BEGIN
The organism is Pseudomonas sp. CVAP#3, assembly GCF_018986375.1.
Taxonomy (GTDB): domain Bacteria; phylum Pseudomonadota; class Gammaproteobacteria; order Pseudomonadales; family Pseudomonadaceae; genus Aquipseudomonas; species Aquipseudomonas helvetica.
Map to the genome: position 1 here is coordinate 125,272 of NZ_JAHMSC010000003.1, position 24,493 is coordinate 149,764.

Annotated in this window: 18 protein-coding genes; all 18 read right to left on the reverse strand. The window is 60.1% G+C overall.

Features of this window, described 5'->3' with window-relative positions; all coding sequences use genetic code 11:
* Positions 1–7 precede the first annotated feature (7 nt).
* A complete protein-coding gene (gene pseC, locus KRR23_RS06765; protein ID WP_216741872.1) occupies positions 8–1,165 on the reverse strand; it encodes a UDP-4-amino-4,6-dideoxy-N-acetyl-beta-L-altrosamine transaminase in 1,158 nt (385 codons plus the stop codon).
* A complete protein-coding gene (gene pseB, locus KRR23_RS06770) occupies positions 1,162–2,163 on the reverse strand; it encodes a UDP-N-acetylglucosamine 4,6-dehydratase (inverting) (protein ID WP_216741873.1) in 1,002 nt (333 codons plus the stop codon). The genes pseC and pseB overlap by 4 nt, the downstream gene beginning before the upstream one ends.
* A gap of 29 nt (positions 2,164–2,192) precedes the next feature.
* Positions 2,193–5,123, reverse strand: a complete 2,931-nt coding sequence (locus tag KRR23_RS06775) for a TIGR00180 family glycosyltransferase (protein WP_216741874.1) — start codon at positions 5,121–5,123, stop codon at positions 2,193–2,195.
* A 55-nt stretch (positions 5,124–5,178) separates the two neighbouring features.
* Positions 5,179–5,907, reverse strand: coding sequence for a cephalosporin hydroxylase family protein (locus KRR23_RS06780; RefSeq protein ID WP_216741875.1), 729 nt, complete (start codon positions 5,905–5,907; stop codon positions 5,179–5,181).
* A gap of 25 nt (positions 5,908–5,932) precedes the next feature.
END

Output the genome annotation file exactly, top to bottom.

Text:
The organism is Pseudomonas sp. CVAP#3, assembly GCF_018986375.1.
Taxonomy (GTDB): domain Bacteria; phylum Pseudomonadota; class Gammaproteobacteria; order Pseudomonadales; family Pseudomonadaceae; genus Aquipseudomonas; species Aquipseudomonas helvetica.
Map to the genome: position 1 here is coordinate 125,272 of NZ_JAHMSC010000003.1, position 24,493 is coordinate 149,764.

Annotated in this window: 18 protein-coding genes; all 18 read right to left on the reverse strand. The window is 60.1% G+C overall.

Features of this window, described 5'->3' with window-relative positions; all coding sequences use genetic code 11:
* Positions 1–7 precede the first annotated feature (7 nt).
* A complete protein-coding gene (gene pseC, locus KRR23_RS06765; protein ID WP_216741872.1) occupies positions 8–1,165 on the reverse strand; it encodes a UDP-4-amino-4,6-dideoxy-N-acetyl-beta-L-altrosamine transaminase in 1,158 nt (385 codons plus the stop codon).
* A complete protein-coding gene (gene pseB, locus KRR23_RS06770) occupies positions 1,162–2,163 on the reverse strand; it encodes a UDP-N-acetylglucosamine 4,6-dehydratase (inverting) (protein ID WP_216741873.1) in 1,002 nt (333 codons plus the stop codon). The genes pseC and pseB overlap by 4 nt, the downstream gene beginning before the upstream one ends.
* A gap of 29 nt (positions 2,164–2,192) precedes the next feature.
* Positions 2,193–5,123, reverse strand: a complete 2,931-nt coding sequence (locus tag KRR23_RS06775) for a TIGR00180 family glycosyltransferase (protein WP_216741874.1) — start codon at positions 5,121–5,123, stop codon at positions 2,193–2,195.
* A 55-nt stretch (positions 5,124–5,178) separates the two neighbouring features.
* Positions 5,179–5,907, reverse strand: coding sequence for a cephalosporin hydroxylase family protein (locus KRR23_RS06780; RefSeq protein ID WP_216741875.1), 729 nt, complete (start codon positions 5,905–5,907; stop codon positions 5,179–5,181).
* A gap of 25 nt (positions 5,908–5,932) precedes the next feature.